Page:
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Wednesday, 6 February 2013
Page: 284


Mr NEUMANN (Blair) (18:48): I speak in support of the National Disability Insurance Scheme Bill 2012. The National Disability Insurance Scheme is a Labor initiative. It is a Labor proposal. It will be a Labor program. It will only be Labor that delivers the National Disability Insurance Scheme. I rather like the member for Hasluck. He seems like a decent bloke. I have not had a lot to do with him. He comes from the state of Western Australia, which has not signed up to the National Disability Insurance Scheme and is not part of this program. There will be 20,000 Australians covered by a National Disability Insurance Scheme in launch sites across the country, including people with a disability, their families and their carers in South Australia, Tasmania, the ACT, the Hunter in New South Wales and the Barwon area of Victoria. There are 400,000 people suffering from a disability in this country—none of those from Western Australian—who will be covered by a launch site.

Do not believe the sanctimonious unction from those opposite. They do not put a dollar on the table on this stuff. We have put $1 billion into the launch sites to get the thing underway. If you think those opposite support a National Disability Insurance Scheme, do not look at their words—look at their deeds and their actions.

I come from the state of Queensland. Campbell Newman, the Premier of Queensland, and his LNP state government promised hand on heart that they would support a National Disability Insurance Scheme before the March 2012 election. The member for Hasluck can come to Queensland and see that not one person will be covered at a launch site. Not one Queenslander will be covered, because Campbell Newman and the LNP state government in Queensland could not put a dollar towards this. They could not find $5 million each year for four years. That was equivalent to about $62.50 for every Queenslander suffering from a disability—80,000 Queenslanders and they are not going to be covered at a launch site. He came up with a one-and-a-half page proposal for Gympie. There was no detailed proposal. To the credit of the coalition governments in New South Wales and Victoria, they came to the party. But Queensland did not. So do not come into this place from Western Australia and tell us that this is a bipartisan approach, when your government has not done it. Do not come into this place and tell Queenslanders on this side that this is a bipartisan approach. Look at what your premiers are doing in those two states. This is an important issue for people in my electorate. It is an important issue for people like Carmel and Tony James and their children Ben, Lauren and their adolescent son Andrew, who is profoundly disabled with medical and intellectual disabilities.

Carmel wrote to me and said this:

When our Andrew entered our lives, he opened our eyes to the silent, marginalised lives that those in the disabled lead. What his living in our family has done is raise awareness of the lack of therapy support, access to appropriate preschool options, respite support, the stress of a disabled family member on families and the impact on carers of twenty-four hour care.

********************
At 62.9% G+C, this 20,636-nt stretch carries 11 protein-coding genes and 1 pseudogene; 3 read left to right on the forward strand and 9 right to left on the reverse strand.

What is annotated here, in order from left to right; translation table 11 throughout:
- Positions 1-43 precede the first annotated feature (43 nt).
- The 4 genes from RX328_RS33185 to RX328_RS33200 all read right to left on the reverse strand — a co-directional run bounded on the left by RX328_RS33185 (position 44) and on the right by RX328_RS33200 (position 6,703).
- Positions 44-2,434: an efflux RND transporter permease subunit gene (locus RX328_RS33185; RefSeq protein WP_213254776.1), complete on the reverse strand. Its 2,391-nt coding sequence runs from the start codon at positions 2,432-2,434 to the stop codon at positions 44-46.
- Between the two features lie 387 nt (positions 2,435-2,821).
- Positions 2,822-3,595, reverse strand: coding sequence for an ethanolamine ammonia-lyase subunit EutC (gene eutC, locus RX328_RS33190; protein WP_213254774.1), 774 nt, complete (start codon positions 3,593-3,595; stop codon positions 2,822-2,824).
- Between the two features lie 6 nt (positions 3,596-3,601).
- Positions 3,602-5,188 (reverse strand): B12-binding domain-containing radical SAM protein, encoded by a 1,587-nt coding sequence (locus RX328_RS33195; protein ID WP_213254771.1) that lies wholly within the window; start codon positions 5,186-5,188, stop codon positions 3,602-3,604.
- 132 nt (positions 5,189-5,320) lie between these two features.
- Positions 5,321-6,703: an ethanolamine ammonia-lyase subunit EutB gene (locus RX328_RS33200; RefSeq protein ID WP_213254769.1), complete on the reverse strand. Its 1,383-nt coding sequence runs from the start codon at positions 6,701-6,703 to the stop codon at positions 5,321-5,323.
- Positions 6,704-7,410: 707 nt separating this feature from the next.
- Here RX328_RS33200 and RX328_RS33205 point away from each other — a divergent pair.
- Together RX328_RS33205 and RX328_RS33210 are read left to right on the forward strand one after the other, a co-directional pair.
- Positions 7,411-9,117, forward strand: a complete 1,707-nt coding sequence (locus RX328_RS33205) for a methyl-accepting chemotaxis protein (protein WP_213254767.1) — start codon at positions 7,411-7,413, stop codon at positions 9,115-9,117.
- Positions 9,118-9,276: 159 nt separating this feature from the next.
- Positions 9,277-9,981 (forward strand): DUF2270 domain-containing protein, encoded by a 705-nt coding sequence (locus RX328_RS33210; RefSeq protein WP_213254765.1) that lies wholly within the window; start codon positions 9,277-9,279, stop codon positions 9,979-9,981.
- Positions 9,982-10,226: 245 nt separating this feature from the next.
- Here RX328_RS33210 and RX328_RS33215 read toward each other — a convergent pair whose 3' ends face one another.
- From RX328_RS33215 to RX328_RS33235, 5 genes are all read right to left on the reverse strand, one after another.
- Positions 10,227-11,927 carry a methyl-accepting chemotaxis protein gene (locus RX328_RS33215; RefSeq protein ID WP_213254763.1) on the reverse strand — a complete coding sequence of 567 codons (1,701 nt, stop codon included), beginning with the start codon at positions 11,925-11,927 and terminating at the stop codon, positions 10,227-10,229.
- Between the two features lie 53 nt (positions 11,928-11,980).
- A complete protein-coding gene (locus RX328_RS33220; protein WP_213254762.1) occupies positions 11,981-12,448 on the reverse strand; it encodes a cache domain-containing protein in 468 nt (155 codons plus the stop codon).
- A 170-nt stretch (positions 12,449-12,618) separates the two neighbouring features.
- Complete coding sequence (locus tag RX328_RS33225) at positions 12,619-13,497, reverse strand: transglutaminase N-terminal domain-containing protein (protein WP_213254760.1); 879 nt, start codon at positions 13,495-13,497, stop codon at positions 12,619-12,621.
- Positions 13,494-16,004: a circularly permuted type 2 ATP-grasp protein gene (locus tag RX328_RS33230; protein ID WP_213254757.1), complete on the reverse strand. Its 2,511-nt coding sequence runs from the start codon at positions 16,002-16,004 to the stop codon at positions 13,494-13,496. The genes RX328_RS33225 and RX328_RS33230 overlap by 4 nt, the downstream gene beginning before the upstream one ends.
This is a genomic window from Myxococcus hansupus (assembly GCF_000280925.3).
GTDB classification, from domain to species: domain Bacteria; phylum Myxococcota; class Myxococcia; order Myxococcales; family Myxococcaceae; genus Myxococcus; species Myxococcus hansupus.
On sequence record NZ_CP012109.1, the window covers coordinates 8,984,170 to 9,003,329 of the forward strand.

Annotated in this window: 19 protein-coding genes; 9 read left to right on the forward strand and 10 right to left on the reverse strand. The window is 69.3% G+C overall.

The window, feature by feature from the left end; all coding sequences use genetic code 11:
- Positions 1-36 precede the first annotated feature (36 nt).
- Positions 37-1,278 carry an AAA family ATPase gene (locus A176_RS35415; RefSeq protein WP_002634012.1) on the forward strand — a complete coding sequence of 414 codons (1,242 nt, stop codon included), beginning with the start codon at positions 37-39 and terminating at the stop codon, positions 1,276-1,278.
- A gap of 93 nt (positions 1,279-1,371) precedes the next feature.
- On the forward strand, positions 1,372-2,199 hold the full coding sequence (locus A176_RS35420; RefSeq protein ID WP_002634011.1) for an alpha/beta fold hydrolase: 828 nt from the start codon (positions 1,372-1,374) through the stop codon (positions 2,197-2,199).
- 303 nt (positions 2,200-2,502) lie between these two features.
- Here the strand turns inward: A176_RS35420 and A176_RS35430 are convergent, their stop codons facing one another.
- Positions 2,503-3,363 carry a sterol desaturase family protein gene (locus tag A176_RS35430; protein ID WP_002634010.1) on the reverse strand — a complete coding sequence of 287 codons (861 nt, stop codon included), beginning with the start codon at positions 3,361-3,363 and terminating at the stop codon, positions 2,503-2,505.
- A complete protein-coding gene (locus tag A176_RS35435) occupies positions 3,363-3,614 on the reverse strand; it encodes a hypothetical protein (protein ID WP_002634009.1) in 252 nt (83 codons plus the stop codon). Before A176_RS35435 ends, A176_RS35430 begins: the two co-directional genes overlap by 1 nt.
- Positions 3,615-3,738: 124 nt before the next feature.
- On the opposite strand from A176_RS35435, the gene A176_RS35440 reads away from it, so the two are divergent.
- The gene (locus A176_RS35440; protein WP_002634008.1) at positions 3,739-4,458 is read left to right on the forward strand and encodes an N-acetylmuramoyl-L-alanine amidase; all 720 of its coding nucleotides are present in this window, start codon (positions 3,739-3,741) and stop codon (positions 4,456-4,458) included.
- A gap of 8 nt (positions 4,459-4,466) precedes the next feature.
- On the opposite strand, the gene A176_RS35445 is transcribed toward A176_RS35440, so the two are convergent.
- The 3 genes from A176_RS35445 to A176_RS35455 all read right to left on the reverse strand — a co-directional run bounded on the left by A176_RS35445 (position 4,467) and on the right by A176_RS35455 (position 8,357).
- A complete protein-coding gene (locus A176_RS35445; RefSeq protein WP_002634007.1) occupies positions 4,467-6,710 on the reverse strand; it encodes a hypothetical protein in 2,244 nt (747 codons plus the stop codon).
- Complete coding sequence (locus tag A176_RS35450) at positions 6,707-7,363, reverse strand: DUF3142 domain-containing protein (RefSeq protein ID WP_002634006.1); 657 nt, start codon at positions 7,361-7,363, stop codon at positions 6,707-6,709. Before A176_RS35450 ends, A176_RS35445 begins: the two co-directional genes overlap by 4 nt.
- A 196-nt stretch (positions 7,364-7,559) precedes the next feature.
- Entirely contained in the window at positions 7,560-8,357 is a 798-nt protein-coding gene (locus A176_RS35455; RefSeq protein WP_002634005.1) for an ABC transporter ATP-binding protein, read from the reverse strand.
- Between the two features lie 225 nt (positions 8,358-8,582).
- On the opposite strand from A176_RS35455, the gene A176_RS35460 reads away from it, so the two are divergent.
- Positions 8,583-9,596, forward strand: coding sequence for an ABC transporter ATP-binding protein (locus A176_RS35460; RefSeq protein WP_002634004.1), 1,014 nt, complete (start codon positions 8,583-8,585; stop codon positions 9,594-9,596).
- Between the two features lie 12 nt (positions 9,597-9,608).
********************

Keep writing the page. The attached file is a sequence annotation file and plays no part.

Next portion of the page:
Carmel and Tony's experiences caring for Andrew inspired them to tackle inclusivity issues and made them fierce advocates for the National Disability Insurance Scheme. I saw Carmel in action. I heard her talk on numerous occasions, and I saw her buttonhole Bill Shorten when he was Parliamentary Secretary for Disabilities and Children's Services. I saw what she did. For about 45 minutes in Ipswich, in the CBD, she got hold of him and gave him the rounds of the kitchen on this issue and really told him what needed to be done. I pay tribute to Minister Shorten in relation to this and also to Minister Macklin and Parliamentary Secretary McLucas, who have been fierce advocates. They have all come to my seat and talked about this issue.

This is not just a social justice issue, but Campbell Newman and the LNP government in Queensland do not realise this. It is also an economic issue. It is a matter of your choices, your priorities and your values—what you are prepared to put your money towards. That shows what you really believe. If the Queensland LNP government cannot put a dollar towards this currently, what does that say about them? They will build Taj Mahals in the Brisbane CBD to house themselves, but they will not support people with a disability. Queensland is spending far less than other states in relation to this issue.

Tell that to people like Debbie Chilton, in my electorate, who is one of the local participants in the federal government's Leaders for Tomorrow program, which supports people with a disability to become leaders in business, community and government. Debbie is a true inspiration and role model. She helps people with disability, despite the fact she is profoundly disabled herself. She is a youth worker involved in community, church and cultural endeavours. She is a true inspiration.